Learn How to Use Amped Authenticate’s Shadows Filter Like a Pro for Clearer Results and Faster Processing!

Dear friends welcome to this week’s tip! I hope you didn’t miss the latest news about Amped Authenticate! With the last Update 17658, we’ve introduced a brand new filter category, called Geometrical Analysis, which includes the Shadows filter. Today we’ll demonstrate how to choose which shadow constraints to be added and which would not add any value.  Avoiding useless constraints will make processing faster and produce more pleasant output images. Keep reading!

If you didn’t read the latest Amped Authenticate update blog post, we sincerely recommend you have a look: it explains the basics of the Shadows filter and how to interact with it. For the sake of this tip, we just recall the basic principles: after loading an image into Amped Authenticate and activating the Shadows filter, you can click on the image to add cast shadow constraints. Let’s start with an example of those available in Authenticate’s samples folder (you can open it by clicking on Help -> Open Samples Folder…). We’ll use the image in folder “16 – shadows/indoor_fake.jpg”.

We begin by adding two cast shadow constraints from objects on the right, and we reach this situation:

Focus your attention on the yellow wedge, that is, the “Feasible wedge”. You’ll see that, as you move your mouse around, the wedge follows it so as to connect the mouse position to the extrema of the feasible region.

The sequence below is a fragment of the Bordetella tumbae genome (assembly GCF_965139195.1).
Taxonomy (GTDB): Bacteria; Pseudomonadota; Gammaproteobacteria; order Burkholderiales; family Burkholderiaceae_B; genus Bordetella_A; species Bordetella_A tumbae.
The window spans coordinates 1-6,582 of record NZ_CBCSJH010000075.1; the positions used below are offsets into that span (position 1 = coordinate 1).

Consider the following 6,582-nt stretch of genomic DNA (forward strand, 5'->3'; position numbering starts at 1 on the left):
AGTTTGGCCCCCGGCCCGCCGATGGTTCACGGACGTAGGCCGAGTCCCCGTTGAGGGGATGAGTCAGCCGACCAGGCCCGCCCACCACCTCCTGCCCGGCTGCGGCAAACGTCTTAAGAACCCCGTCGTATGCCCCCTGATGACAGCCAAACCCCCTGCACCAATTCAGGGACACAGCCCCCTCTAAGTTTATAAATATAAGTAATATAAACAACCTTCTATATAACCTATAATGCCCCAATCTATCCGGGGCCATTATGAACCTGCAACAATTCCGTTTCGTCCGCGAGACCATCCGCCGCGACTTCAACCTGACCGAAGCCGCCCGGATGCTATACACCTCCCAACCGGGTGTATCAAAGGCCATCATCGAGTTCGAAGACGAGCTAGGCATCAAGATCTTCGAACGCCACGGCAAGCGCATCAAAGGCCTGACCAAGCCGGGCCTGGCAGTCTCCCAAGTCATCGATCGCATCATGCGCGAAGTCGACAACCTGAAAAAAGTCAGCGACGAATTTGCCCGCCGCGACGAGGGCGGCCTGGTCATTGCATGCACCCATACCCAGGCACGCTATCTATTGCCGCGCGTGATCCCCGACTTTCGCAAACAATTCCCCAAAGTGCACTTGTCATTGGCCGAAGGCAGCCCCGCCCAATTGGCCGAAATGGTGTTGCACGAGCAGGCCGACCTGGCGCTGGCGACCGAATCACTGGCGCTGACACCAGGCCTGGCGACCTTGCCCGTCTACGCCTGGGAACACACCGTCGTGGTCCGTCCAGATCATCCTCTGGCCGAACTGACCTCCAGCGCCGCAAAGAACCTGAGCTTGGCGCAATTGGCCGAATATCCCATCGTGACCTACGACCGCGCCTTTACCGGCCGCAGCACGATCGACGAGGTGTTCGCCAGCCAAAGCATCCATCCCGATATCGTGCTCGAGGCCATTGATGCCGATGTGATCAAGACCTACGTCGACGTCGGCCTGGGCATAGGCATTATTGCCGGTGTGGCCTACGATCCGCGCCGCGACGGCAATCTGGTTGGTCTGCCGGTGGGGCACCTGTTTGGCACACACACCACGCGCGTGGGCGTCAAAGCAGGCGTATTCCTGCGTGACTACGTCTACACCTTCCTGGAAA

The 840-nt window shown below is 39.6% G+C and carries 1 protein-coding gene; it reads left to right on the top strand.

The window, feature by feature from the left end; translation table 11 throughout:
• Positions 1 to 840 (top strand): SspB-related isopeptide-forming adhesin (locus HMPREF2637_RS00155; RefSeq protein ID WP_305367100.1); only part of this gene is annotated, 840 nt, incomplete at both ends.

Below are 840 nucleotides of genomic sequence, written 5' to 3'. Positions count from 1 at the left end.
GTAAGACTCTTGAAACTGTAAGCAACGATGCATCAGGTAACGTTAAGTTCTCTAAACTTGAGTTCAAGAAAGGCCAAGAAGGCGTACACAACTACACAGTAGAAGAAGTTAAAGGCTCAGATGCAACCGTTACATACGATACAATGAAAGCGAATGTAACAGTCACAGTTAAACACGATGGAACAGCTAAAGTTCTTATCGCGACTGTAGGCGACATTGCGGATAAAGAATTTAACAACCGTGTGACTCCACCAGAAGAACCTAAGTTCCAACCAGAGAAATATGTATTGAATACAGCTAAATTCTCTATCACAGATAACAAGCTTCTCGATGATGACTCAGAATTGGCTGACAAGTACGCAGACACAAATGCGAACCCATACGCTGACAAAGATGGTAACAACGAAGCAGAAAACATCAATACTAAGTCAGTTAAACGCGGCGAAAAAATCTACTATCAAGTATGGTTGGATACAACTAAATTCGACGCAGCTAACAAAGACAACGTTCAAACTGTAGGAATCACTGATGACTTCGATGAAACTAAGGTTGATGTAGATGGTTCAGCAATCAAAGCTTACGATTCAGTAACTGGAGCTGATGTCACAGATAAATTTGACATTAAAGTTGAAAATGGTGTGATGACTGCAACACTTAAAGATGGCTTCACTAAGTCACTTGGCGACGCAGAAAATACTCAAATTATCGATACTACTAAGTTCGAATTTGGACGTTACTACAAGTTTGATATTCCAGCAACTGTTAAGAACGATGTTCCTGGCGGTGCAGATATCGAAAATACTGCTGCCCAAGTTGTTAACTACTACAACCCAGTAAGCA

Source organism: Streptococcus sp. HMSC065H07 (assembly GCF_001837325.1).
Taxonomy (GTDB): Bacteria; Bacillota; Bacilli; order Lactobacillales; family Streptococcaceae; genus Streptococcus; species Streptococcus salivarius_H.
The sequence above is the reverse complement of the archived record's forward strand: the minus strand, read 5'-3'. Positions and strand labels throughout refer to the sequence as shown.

As you add new constraints, the feasible region should restrict, and so the yellow wedge should get narrower and narrower. If it doesn’t, it means you are adding constraints that do not bring any new information about where the light source should be. But is there a way to understand whether a possible new constraint is worth adding? Yes! That’s what the feasible wedge is made for. Let’s continue with the example: if we try to add a new constraint, based on the tea box’s shadow, we see that the constraint we’d be adding entirely encloses the feasible wedge:

We can avoid adding that constraint (you can right-click to abort selection) and look for one that’s more restrictive, such as the one below:

After adding this constraint, the feasible region (and, consequently, the feasible wedge) becomes narrower, thus confirming that we’ve added valuable information:

And what if the new constraint you’re about to add is NOT contained in the feasible wedge? That could mean two things:

  1. After adding such constraint, the system may become unfeasible. This means that, among the currently selected constraints, there is at least one that is either erroneously placed or it belongs to a fake object;
  2. Otherwise, it may happen that after adding the constraint the system remains feasible, but with an inverted solution.

With our example, where the orange has been pasted in, we can easily show an example of case 1:

Indeed, after adding such constraint, the system becomes unfeasible:

And that’s it! So, recapping, we’ve shown that when the constraint that is being added fully encloses the feasible wedge, the analyst may ignore that constraint because it would not introduce new information for the solution. In the next weeks, we’ll keep dedicating some tips to the Shadows filter, so as to help our users make the most of it!

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